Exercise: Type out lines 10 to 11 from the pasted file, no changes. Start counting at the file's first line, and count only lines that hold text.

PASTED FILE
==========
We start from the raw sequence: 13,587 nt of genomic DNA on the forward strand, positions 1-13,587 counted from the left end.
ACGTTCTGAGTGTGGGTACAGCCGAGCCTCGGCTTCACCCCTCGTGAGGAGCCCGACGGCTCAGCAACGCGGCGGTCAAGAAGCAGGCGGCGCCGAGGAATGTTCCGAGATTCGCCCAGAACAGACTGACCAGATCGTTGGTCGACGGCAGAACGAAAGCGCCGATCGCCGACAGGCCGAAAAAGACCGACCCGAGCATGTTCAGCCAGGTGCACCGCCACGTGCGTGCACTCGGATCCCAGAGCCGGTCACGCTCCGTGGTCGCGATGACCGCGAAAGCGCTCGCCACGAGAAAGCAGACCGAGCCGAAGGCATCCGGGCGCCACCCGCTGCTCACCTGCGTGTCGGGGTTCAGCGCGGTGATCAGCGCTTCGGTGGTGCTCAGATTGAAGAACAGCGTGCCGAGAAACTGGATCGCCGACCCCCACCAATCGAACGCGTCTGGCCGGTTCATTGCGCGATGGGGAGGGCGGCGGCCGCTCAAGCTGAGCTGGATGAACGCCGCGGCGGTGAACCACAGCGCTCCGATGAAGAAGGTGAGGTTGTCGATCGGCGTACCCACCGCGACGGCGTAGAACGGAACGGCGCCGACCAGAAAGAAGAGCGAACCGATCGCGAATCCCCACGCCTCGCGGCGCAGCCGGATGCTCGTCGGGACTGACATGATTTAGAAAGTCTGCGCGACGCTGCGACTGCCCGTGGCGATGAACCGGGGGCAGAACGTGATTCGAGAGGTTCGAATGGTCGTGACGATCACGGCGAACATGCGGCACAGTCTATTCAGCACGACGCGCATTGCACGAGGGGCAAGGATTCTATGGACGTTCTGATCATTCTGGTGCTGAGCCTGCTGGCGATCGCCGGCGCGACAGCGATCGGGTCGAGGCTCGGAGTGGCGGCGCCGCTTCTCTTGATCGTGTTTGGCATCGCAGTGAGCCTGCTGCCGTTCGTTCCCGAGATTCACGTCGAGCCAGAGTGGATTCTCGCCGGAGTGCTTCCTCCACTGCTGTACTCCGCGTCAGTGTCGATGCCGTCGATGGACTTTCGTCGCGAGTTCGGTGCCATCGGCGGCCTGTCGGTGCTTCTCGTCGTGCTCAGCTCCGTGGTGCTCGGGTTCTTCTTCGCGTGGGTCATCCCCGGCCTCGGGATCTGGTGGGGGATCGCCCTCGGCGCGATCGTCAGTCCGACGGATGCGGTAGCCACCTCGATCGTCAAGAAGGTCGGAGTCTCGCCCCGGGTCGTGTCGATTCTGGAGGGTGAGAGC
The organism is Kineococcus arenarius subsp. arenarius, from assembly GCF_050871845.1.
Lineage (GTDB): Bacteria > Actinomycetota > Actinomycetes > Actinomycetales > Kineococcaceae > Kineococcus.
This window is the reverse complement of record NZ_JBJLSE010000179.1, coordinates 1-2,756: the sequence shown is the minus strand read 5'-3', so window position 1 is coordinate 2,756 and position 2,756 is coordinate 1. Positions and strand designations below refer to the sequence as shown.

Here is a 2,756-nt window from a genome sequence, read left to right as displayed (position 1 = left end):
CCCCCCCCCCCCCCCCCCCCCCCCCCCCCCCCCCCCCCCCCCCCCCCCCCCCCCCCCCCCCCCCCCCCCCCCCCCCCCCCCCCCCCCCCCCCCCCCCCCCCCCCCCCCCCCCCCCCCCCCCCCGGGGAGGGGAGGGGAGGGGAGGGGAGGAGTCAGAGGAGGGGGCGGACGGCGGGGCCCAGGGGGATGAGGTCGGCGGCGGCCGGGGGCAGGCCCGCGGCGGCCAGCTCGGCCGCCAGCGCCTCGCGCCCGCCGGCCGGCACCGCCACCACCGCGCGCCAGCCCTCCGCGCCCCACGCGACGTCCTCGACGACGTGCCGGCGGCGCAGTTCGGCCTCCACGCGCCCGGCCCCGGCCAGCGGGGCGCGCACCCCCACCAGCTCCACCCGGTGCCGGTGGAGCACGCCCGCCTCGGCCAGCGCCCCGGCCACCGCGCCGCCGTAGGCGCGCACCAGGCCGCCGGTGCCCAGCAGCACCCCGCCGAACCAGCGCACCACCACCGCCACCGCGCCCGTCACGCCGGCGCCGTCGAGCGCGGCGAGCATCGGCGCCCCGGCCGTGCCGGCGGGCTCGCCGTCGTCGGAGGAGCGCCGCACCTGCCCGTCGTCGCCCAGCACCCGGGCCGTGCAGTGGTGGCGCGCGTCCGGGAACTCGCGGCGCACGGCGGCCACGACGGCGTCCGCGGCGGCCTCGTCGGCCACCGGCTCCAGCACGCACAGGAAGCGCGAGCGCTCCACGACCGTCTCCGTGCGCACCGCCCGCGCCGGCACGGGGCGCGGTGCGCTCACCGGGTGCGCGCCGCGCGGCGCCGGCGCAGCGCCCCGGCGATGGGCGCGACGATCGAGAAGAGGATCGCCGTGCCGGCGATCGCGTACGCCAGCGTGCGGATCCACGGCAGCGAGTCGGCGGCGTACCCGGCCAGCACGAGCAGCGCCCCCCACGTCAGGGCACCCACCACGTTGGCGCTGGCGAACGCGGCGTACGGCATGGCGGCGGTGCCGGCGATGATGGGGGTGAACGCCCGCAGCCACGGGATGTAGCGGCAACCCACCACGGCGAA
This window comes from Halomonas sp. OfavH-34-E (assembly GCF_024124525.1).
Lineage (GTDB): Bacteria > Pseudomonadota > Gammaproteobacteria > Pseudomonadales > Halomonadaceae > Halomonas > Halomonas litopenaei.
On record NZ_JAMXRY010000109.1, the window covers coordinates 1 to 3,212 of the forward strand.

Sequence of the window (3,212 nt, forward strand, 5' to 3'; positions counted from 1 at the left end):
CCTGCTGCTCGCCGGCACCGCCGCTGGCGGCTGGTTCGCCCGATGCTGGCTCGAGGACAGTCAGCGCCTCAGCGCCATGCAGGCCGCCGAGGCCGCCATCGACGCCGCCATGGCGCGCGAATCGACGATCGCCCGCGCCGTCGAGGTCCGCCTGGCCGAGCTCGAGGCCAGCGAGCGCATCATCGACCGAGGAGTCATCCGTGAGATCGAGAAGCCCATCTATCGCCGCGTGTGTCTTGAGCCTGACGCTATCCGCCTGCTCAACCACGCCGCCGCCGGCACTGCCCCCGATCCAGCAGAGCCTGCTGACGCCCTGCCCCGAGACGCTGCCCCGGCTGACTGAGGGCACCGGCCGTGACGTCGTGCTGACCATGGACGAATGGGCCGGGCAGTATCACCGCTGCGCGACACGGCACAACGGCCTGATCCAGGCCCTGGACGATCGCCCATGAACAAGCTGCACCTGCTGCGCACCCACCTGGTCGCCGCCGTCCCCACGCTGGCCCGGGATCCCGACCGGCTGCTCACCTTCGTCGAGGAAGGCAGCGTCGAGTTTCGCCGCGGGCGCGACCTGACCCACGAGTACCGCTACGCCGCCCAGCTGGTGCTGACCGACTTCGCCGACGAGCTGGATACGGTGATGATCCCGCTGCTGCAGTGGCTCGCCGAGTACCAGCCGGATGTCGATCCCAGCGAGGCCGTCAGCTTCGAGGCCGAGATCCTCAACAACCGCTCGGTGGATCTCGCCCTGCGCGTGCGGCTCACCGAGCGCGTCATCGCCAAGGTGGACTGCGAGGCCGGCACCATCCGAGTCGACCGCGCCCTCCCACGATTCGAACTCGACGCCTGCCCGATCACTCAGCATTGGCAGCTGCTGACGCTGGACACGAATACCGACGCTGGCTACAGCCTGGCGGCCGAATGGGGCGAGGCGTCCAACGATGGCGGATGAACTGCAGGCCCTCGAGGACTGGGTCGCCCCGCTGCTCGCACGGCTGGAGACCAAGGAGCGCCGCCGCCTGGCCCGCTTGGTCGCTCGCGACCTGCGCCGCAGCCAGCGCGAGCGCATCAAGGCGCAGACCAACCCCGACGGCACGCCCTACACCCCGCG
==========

On record NZ_JAMXRY010000109.1, the window covers coordinates 1 to 3,212 of the forward strand.

Sequence of the window (3,212 nt, forward strand, 5' to 3'; positions counted from 1 at the left end):